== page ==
Nonaqueous, Nondamaging Fluid Implemented Offshore Abu Dhabi
- Judy Feder (JPT Technology Editor)
- Document ID
- Society of Petroleum Engineers
- Journal of Petroleum Technology
- Publication Date
- November 2019
- Document Type
- Journal Paper
- 57 - 60
- 2018. Society of Petroleum Engineers
- 8 in the last 30 days
- 30 since 2007
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This article, written by JPT Technology Editor Judy Feder, contains highlights of paper SPE 192735, “The Evolution of Nondamaging Fluid Design and Implementation Offshore Abu Dhabi,” by Catalin Ivan, SPE, ExxonMobil; Yousif Saleh Al Katheeri, Melanie Reichle, Khalid Akyabi, James Thomas Ryan, Sheldon Peter Anthony Seales, SPE, and Sigit Kustanto, SPE, ADNOC; Laurie Hayden, M-I SWACO; and Christoper Steele, SPE, ELKEM, prepared for the 2018 Abu Dhabi International Petroleum Exhibition and Conference, 12–15 November, Abu Dhabi. The paper has not been peer reviewed.
This paper covers the 7-year history of drilling-fluids application in a reservoir drilling campaign offshore Abu Dhabi, from the early use of a solids-free, brine-/water-based mud to the recent application of nondamaging, nonaqueous fluids (NAFs) with micronized acid-soluble ilmenite. The complete paper provides details about the integration of filter-cake breakers with various types of drilling fluids, from dormant drilling-fluid additives to delayed, pH- and temperature-activated breakers. The paper describes the steps taken to achieve these performance goals, including changes to the oil/water ratio (OWR), internal phase composition [heavier calcium briomide (CaBr2) instead of calcium chloride (CaCl2)], and a micronized, acid-soluble ilmenite as a weighting agent.
A key objective for the offshore Abu Dhabi project was to drill longer horizontal 8½-in. intervals while retaining zero-skin completions. This necessitated reducing the torque and drag and coefficients of friction (COF). Achieving these design criteria required developing a nondamaging, nonaqueous (NAF) drilling fluid complemented with a filter-cake-removal breaker system. Emphasis was placed on the design of an NAF that combined the desired properties of low rheological profile for equivalent-circulating-density (ECD) management, low COF, and nondamaging water-based-mud (WBM) formulation.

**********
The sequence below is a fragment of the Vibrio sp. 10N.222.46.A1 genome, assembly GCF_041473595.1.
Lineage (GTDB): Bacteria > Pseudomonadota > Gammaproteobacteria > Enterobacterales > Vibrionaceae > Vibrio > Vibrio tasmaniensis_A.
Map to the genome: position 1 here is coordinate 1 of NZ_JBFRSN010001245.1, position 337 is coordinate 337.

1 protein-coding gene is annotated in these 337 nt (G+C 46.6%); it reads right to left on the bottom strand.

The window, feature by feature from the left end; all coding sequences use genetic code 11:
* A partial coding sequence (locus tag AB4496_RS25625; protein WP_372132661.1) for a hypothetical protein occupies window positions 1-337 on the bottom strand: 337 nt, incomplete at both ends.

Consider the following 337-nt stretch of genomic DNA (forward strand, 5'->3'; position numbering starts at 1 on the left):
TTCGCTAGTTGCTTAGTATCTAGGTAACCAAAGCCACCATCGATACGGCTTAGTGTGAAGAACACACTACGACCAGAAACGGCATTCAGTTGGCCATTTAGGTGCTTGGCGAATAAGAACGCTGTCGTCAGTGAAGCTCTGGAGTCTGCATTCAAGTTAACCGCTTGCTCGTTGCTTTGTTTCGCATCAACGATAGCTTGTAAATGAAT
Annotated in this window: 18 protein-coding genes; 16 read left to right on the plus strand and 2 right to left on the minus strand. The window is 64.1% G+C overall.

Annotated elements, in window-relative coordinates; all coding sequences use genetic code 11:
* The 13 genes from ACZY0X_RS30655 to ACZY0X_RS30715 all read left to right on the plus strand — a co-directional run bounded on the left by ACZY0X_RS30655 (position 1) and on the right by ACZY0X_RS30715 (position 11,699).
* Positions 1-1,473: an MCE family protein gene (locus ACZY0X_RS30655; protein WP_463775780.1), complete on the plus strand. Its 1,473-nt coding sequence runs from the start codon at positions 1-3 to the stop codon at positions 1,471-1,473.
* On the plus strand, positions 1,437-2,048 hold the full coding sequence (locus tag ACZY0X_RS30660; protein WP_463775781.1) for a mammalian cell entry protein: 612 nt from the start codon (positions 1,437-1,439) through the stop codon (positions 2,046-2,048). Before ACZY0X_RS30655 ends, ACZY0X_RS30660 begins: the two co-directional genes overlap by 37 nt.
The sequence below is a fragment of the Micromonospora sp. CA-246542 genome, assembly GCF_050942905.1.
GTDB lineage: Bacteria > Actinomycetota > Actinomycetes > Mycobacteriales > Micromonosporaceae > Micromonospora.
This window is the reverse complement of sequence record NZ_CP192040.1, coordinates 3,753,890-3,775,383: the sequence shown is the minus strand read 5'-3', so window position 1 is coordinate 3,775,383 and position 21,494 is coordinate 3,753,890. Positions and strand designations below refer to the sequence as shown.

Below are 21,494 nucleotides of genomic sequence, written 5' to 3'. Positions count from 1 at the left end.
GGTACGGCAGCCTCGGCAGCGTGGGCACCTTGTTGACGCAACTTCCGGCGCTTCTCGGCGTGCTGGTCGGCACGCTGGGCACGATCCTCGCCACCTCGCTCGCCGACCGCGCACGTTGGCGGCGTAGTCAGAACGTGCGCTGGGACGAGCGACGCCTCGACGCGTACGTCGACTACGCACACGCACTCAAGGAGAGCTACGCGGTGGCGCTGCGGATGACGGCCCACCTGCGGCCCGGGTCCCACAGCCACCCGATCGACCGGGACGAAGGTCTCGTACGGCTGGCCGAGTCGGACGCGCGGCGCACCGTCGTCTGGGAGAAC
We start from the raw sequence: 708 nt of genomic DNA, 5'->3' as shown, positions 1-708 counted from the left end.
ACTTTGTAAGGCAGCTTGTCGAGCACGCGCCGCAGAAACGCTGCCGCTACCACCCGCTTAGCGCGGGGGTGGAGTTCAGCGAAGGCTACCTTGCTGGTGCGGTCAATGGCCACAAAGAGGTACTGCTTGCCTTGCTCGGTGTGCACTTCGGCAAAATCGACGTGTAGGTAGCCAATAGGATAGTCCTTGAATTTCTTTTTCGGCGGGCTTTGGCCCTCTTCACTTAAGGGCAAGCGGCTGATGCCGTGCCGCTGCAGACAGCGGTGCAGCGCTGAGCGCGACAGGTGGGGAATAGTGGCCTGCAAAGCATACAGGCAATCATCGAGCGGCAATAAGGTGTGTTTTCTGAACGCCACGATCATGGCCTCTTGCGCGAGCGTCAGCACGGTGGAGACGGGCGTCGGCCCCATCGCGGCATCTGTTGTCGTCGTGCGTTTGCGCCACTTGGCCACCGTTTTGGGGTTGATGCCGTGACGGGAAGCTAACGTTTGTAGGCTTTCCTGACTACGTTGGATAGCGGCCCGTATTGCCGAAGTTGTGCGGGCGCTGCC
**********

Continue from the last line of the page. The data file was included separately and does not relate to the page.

Four different generations of breakers for water-based reservoir drill-in fluids (RDF) were developed and used before moving to nondamaging NAF. The NAF went through three iterations in addition to fine-tuning of the breaker package.
Data related to well information, reservoir rock type, and completion type were gathered and analyzed. Fluid interaction and other studies were performed to determine suitable fluid type and formulation. Other factors taken into consideration included offset well data, drilling requirements, environmental considerations, logging requirements, and likely mud-damaging mechanisms. Extensive laboratory tests were conducted, some of which included compatibility of various fluids, return permeability, changes to the OWR, internal phase composition, and a micronized, acid-soluble ilmenite as a weighting agent. The breaker systems saw the same extent of refinement, from enzymes to delayed organic acid precursors and chelating agents, to evaluate the removal of the fluid filter cake by the breaker. Fluid formulations were evaluated and optimized.
More than 80 extended-reach-drilling wells have been drilled using both water-based and nonaqueous RDFs, each with specially formulated breakers. These wells yielded learnings that contributed to the current design and formulations.
Friction factors (FFs) obtained using RDF NAF proved to be much lower than those with RDF WBM. The lower FF enabled wells with longer horizontal sections to be drilled successfully and at significantly higher rates of penetration. Using micronized, acid-soluble ilmenite lowered ECD as compared with sized calcium carbonate. Additionally, the evolution of breaker formulations allowed for longer breakthrough time, which allowed for better coverage of the lateral, better removal of the filter cake, and, ultimately, enhanced production through improved inflow profiles. The end result of the continuous improvement in reservoir drilling fluid was an NAF that combined the desired properties of low rheological profile for ECD management and low COF, and was nondamaging.
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